wake. These locations will be denoted by subscripts in the following equations.

Mass continuity dictates that the mass flow crossing the blade plane of the diffuser must equal the mass

flow at the diffuser exit. Assuming incompressible flow, this relationship is given by:

(7)

where A is the area at the denoted location, and Va is the axial velocity at the denoted location.

From Figure 1 it can be seen that V2a = V0(1-a), which allows Equation (7) to be rewritten as:

4

The Science of Making Torque from Wind (TORQUE 2016) IOP Publishing

Journal of Physics: Conference Series 753 (2016) 082033 doi:10.1088/1742-6596/753/8/082033

1 (8)

Equation (8) makes the assumption that the flow at the diffuser exit occurs across the entire exit area i.e.

there is no separation on the inner surface of the diffuser. To account for separation, an effective exit

area term, A3eff, is introduced replacing A3 in the above equation.

A3eff is defined in the current method as being the cross sectional area of the non-stalled airflow at the

diffusers exit. Assuming there is no separation in the diffuser at the blade plane, the effective area is

given by equation (9):

(9)

where V3ma is the mass flow averaged axial velocity at the diffuser exit, and V2ar is the area averaged

axial velocity immediately behind the actuator disc.

The combined CFD /BEM method aims to adjust to account for the improvement in the diffuser

performance due to the presence of thrust and swirl. To do so, the value is split into two components:

(10)

where i is the initial augmentation factor in the baseline case and adj is the adjustment that is to be

made to the base augmentation factor.

Combining Equations (8) and (10) and rearranging yields:

(11)

Here eff is the increase in the effective exit area ratio over the baseline case and is given by:

(12)

Discrete blade effects, also known as hub and tip loss, will effect DAWT performance. It has been shown

that tip loss will be lower than those of a HAWT as the proximity of the diffuser surface to the blade

tips will interact with and partly suppress the development of blade tip vortices [14]. This suppression

effect will be dependent on a range of factors, including blade tip geometry, proximity of the blade tip

to the diffuser surface, flow velocity and tip speed ratio. Hub losses will be as for a standard HAWT as

there is no hub suppression effect inherent in a diffuser.

The current work makes use of the Prandtl tip and hub loss as utilised in AeroDyn, the software package

developed for the National Renewable Energy Laboratory in the United States [15]. Hub and tip loss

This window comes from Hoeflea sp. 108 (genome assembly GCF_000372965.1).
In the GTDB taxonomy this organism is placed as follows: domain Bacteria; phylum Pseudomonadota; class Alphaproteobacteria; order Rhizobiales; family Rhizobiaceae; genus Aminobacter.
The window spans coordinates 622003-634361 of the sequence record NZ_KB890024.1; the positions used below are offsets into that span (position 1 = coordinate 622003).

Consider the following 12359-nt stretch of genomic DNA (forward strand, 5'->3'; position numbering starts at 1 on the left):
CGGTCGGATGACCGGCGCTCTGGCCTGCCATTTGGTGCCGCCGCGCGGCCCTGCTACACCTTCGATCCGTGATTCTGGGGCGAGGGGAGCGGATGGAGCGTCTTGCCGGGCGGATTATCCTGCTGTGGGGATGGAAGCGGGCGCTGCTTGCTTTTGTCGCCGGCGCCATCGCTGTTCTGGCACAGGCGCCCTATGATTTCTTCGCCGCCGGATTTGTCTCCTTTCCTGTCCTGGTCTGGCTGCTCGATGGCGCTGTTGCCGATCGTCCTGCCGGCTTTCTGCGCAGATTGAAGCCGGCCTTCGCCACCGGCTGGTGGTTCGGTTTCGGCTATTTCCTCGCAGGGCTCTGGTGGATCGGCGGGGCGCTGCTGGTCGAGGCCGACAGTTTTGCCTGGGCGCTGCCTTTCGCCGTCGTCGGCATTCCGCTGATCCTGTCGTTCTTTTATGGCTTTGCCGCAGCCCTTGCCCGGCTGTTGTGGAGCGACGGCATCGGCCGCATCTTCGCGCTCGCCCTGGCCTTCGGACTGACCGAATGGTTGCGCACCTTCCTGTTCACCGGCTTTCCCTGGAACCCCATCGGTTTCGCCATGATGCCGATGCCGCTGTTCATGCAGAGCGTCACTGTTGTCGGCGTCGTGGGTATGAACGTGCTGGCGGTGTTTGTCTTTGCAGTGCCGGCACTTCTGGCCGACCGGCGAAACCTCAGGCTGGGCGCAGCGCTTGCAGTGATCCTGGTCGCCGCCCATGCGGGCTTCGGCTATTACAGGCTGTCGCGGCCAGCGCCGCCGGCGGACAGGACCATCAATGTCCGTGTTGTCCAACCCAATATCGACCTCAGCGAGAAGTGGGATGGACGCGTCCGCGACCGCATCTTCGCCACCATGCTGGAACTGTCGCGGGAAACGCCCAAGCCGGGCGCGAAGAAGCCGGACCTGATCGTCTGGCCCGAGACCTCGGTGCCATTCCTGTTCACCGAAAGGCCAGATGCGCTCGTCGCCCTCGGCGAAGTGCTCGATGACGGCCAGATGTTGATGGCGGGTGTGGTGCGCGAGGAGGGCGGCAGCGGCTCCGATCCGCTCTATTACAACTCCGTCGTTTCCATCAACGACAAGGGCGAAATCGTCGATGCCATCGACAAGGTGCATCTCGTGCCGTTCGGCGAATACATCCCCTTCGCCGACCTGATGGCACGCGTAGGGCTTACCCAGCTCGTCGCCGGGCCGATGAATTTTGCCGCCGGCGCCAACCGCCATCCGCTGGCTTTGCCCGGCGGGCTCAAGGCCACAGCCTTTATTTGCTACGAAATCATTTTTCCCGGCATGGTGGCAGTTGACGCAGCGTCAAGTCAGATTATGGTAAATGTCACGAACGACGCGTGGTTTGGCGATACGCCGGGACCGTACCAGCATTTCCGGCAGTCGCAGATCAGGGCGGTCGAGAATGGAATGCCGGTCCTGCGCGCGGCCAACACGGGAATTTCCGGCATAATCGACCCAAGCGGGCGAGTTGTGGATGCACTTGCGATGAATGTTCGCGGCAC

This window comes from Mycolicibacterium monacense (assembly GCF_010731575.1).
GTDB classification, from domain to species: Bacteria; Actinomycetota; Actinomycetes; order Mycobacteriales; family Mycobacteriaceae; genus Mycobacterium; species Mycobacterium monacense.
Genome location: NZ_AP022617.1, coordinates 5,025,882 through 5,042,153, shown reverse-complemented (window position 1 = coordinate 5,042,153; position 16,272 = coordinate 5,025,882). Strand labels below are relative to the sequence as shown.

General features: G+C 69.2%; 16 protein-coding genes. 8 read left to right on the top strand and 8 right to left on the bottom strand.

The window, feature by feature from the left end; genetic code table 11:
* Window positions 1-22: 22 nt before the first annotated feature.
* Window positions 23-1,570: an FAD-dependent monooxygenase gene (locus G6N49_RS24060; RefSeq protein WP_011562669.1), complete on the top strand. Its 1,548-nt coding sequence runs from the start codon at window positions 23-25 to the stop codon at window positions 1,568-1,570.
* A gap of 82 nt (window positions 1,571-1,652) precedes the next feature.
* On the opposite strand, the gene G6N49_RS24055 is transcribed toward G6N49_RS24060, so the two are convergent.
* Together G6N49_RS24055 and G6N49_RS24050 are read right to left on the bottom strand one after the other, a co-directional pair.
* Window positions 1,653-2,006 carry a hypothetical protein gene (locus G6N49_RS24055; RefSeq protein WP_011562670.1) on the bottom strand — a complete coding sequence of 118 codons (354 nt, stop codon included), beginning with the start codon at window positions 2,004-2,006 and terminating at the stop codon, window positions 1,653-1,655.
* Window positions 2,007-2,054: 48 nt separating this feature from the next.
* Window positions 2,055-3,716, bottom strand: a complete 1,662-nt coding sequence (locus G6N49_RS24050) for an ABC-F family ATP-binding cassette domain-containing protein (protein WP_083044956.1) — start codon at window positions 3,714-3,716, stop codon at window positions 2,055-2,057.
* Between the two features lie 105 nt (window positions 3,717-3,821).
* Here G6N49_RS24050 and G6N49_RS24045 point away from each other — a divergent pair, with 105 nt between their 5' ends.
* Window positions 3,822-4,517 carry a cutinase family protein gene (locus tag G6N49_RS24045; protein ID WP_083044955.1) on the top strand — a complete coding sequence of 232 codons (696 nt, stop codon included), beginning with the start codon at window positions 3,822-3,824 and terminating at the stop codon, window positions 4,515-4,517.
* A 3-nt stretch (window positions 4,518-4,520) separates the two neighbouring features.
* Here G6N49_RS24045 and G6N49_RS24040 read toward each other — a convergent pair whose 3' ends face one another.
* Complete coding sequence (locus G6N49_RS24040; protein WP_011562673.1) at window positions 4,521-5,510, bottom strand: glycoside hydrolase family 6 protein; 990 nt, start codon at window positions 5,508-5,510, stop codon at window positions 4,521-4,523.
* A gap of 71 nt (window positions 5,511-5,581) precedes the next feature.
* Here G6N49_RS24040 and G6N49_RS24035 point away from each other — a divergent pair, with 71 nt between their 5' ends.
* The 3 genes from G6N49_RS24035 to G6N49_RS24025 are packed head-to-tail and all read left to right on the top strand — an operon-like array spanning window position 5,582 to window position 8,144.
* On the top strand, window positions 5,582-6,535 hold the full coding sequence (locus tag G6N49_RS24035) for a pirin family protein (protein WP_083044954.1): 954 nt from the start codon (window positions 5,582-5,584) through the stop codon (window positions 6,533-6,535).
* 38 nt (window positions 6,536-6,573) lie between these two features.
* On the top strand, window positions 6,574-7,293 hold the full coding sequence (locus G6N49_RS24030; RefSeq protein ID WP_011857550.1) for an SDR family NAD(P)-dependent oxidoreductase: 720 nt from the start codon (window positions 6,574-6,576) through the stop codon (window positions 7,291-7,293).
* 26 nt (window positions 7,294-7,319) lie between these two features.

can be independently included or excluded in the BEM program written for the current work.

3. Methodology

To utilise the proposed method, there are three components that are required from CFD which are then

exported to the BEM program:

5

The Science of Making Torque from Wind (TORQUE 2016) IOP Publishing

Journal of Physics: Conference Series 753 (2016) 082033 doi:10.1088/1742-6596/753/8/082033

1) The velocity profile at the blade plane for the baseline case, namely the empty diffuser at the

base freestream velocity, which in the present instance is 5 m/s. The velocity profile is

normalised to the freestream velocity to obtain the relative velocity. The relative velocity for

the base freestream velocity is implemented as i in the BEM program.

2) The effective exit area of the empty diffuser at the base freestream velocity.

3) The relationship between the total velocity immediately after the actuator disc (blade wake

velocity, calculated by area averaging) and the axial diffuser exit velocity (calculated by mass

flow averaging).

The current work has investigated a large number of thrust, swirl and freestream velocity combinations

to establish a relationship between the velocity after the actuator disc and the exit velocity. Two different

freestream velocities have been investigated: 5 m/s and 20 m/s. CT has ranged from 0 (a diffuser with

no actuator disc) to 1 (the actuator disc applying full airflow thrust). Finally, three levels of swirl have

been applied: no swirl (TSR of 0), low swirl (TSR of 5) and high swirl (TSR of 2)

The process of implementing the combined CFD/BEM method for the current work is as follows:

1) Model the diffuser in Creo Parametric and export the model to ANSYS CFX.

2) Obtain the velocity data through the empty diffuser at the two different freestream velocities.

Determine the velocity profile at the blade plane and the effective exit area for the baseline case

(empty diffuser at 5 m/s freestream velocity).

3) Apply a thrust at the blade plane using the actuator disc method for the different freestream

velocities.

4) Apply swirl in combination with thrust using the actuator disc method.

5) Establish a relationship between the total blade wake velocity and the axial exit velocity.

6) Import the three components required from CFD into the BEM program (written in MATLAB).

7) Input the freestream velocity to be investigated along with the blade geometry data into the

BEM program.

8) Calculate axial and tangential induction using the standard BEM iteration process and hence the

total blade wake velocity.

9) Adjust at each blade element and recalculate axial and tangential induction.

10) Repeat steps 8) and 9) until convergence is reached, that is there is no adjustment to the values

between iterations.

11) Calculate the thrust and torque for each blade element and hence power output of the DAWT.